Phishing for Credentials | Preventing Ranswomware Attacks

Phishing for Credentials During a Pandemic – The Risk of Ransomware

Published on by Bryan Gayhart, Robert Ramsay, in COVID-19, Technology, Video

Can’t watch the video? Download a copy of the transcript here.

The challenges brought on by the COVID-19 Pandemic in 2020 have been significant for all of us on both a personal and professional level. If you’re a business owner, or in charge of information technology for your company, a ransomware attack is a nightmare scenario you wouldn’t wish upon anyone. Unfortunately, cybercriminals are using COVID-19 themed lures to launch phishing attacks and take advantage of employees’ concerns about the pandemic.

In its third quarter phishing report, cybersecurity consultant KnowBe4 found that subject lines relating to COVID-19 accounted for 56% of all subject lines analyzed. Ask anyone to describe their emotional state or feelings regarding the pandemic, and you’ll likely receive responses like stress, fear, and anxiety, just to name a few. Cybercriminals are leveraging these emotional responses as opportunities for carrying out their attacks, knowing that people will be likely to react to these emails immediately in these times of high stress. In KnowBe4’s report, they warn professionals everywhere to be wary of emails containing subject lines with the following keywords and phrases:

  • COVID-19 Awareness
  • Coronavirus Stimulus Checks
  • List of Rescheduled Meetings Due to COVID-19
  • Confidential Information on COVID-19
  • COVID-19 – Now airborne, increased community transmission

5 Key Strategies for Protecting Against Phishing

What can you do to help keep your company and your data secure? Consider these five key steps:

  1. Educate, Educate, Educate! – Education and awareness matter. Employees and users of your systems will always be the first line of defense. Many cybersecurity companies provide services for educating employees as well as tools for running simulated phishing attacks. At a minimum, provide employees with a practical guide on what to look for when analyzing email attachments and website links that could contain ransomware.
  2. Review Your Backup Policy – Ensure that you have a strong backup policy in place for all your important data – and keep in mind that the architecture of your backup is just as important as the quality of the backups. Ensure that you utilize an “air gap” backup strategy or a tape backup strategy such that at any given time there is a copy of your company’s data that is offline and can’t be hacked or corrupted. Testing these backups periodically is the best way to ensure the process works.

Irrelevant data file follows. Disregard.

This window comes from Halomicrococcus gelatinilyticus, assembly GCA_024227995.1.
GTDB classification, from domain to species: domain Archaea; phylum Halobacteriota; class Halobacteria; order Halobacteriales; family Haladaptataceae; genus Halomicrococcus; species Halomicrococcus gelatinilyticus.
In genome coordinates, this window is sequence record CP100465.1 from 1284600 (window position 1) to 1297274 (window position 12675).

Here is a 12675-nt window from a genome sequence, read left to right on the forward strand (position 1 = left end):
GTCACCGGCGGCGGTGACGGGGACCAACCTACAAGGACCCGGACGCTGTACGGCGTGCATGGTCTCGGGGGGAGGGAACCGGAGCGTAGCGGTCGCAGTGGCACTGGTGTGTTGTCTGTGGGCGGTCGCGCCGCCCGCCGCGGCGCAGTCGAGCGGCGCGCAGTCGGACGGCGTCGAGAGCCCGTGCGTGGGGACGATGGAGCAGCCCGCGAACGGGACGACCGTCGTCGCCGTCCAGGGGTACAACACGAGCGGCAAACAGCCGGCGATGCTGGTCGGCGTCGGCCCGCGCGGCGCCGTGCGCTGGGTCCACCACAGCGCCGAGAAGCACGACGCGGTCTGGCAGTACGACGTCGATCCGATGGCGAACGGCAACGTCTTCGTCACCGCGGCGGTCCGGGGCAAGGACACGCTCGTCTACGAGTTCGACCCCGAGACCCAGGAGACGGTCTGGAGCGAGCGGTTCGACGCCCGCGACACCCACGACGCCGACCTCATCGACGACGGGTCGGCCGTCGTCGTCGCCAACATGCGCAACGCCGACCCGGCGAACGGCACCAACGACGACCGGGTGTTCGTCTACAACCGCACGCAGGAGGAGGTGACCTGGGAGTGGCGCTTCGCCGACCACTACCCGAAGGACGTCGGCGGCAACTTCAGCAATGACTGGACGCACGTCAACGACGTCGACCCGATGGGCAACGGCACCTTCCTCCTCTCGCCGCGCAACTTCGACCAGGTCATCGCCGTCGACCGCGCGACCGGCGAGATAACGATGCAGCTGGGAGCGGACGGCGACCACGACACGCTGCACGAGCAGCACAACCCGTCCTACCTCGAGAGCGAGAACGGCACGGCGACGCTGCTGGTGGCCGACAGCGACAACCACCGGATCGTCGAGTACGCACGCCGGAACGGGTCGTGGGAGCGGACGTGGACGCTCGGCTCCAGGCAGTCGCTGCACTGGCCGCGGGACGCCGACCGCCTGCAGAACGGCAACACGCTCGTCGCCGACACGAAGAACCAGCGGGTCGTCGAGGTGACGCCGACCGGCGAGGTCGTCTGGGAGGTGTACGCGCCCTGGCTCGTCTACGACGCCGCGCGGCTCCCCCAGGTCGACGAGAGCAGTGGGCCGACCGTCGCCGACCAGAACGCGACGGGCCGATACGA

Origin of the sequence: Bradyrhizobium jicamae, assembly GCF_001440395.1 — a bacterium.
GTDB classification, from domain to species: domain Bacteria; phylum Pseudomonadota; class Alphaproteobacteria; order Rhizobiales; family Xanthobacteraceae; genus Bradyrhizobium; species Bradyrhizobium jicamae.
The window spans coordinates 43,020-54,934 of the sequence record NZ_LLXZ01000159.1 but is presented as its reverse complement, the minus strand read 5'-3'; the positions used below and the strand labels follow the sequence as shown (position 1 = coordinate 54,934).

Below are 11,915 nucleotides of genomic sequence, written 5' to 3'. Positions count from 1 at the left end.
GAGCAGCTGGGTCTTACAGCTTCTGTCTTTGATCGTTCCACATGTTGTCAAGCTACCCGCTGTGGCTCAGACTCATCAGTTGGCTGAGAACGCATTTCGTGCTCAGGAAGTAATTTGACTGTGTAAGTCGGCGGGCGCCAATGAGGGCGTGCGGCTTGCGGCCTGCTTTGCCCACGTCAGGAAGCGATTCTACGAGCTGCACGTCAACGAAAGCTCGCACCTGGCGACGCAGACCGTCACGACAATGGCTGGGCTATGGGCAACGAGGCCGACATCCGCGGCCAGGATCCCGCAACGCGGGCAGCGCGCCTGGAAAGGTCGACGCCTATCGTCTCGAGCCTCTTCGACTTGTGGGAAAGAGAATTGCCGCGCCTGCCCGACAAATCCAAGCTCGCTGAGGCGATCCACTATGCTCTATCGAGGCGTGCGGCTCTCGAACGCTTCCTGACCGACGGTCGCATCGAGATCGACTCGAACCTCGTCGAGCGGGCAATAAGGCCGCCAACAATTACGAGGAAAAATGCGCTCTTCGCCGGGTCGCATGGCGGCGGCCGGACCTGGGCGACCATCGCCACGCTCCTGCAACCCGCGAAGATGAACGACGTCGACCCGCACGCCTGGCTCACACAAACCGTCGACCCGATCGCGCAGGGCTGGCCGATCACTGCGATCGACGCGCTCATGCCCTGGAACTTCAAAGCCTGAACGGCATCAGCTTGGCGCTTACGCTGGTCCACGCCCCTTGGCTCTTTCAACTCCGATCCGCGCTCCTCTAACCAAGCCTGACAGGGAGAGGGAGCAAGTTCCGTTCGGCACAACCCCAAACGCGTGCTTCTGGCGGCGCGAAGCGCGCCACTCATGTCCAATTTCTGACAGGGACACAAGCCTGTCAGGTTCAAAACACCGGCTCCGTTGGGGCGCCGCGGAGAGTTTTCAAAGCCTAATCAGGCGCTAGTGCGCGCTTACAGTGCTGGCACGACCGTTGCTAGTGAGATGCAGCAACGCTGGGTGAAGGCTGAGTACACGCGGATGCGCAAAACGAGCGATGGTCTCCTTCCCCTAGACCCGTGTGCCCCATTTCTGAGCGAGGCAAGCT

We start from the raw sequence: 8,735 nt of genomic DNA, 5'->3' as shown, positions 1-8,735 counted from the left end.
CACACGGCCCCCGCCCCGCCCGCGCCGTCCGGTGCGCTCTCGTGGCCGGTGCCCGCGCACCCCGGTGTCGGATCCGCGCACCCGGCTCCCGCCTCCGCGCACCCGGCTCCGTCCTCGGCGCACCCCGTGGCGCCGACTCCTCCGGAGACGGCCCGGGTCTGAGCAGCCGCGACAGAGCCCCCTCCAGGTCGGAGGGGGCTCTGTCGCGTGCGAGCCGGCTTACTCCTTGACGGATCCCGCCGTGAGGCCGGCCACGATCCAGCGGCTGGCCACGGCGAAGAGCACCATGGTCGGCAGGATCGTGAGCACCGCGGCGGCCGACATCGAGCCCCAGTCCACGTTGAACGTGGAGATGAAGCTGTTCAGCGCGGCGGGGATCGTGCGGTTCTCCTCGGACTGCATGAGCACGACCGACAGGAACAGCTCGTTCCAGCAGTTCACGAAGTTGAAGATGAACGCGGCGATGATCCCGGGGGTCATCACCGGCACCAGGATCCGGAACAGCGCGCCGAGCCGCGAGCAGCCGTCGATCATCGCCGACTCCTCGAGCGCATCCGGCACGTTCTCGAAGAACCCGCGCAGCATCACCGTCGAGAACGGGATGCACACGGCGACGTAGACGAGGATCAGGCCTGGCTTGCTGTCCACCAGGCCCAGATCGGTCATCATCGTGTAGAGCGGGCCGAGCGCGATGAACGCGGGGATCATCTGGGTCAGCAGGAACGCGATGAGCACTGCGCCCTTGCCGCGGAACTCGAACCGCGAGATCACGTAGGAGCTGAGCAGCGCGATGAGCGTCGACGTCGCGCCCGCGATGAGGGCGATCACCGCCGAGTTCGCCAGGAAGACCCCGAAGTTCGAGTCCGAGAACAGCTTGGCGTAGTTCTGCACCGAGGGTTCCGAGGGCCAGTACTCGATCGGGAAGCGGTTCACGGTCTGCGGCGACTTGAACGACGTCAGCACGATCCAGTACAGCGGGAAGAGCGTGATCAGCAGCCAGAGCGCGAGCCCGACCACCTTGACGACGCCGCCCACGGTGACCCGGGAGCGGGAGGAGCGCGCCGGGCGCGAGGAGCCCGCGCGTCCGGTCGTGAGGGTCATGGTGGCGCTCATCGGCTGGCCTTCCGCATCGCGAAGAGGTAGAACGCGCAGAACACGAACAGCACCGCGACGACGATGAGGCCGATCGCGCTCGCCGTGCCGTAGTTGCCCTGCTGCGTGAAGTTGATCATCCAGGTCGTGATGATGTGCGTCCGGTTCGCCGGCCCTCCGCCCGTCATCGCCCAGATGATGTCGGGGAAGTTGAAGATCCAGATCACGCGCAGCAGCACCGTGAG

3. Create an Incident Response Plan – Think through how your company would deal with a ransomware attack. Use this plan to outline the recovery sequence for servers to ensure key business processes can get back up and running. Lay out timelines, roles, and responsibilities to ensure a well-structured response – and then test and review the plan annually to capture changes in the business, personnel, vendors, etc. Being prepared for the worst-case scenario can help you stay calm and make smart decisions if an incident does occur.
  4. Consider a Professional Evaluation – A professional cybersecurity assessment is a powerful way to ensure your network is secure and your policies and procedures are doing everything necessary to protect your business or organization. A professional assessment report includes findings and recommendations with detailed steps taken and the sample results of testing – it’s another layer of security to protect your business and generate greater peace of mind.
  5. Consider Investing in Cyber Insurance – Consider investing in a cyber insurance policy as a hedge. You’ve taken the steps necessary to build a strong control environment, and you’ve taken the steps to insure your company in the event of a ransomware attack. Cyber insurance will help cover losses and provide key resources in handling the ransomware attack. Ransomware demands often start at the million dollar or higher mark and settlements often range well into the six-figure range for a ransomware attack – and the cost of cyber insurance is much less than that. Looking at the numbers, it seems like a no-brainer.

Talk with a Cybersecurity Expert

The Barnes Dennig System Assurance team conducts cybersecurity assessments and helps companies stay compliant with SOC 1, 2, & 3, PCI DSS, HIPAA, GDPR and many other compliance frameworks, and we’re passionate about helping companies evolve their policies and procedures in developing stronger control environments. If you have questions or a story to share, or would like to talk about cybersecurity issues or compliance for your organization, contact us. We’re here to help.


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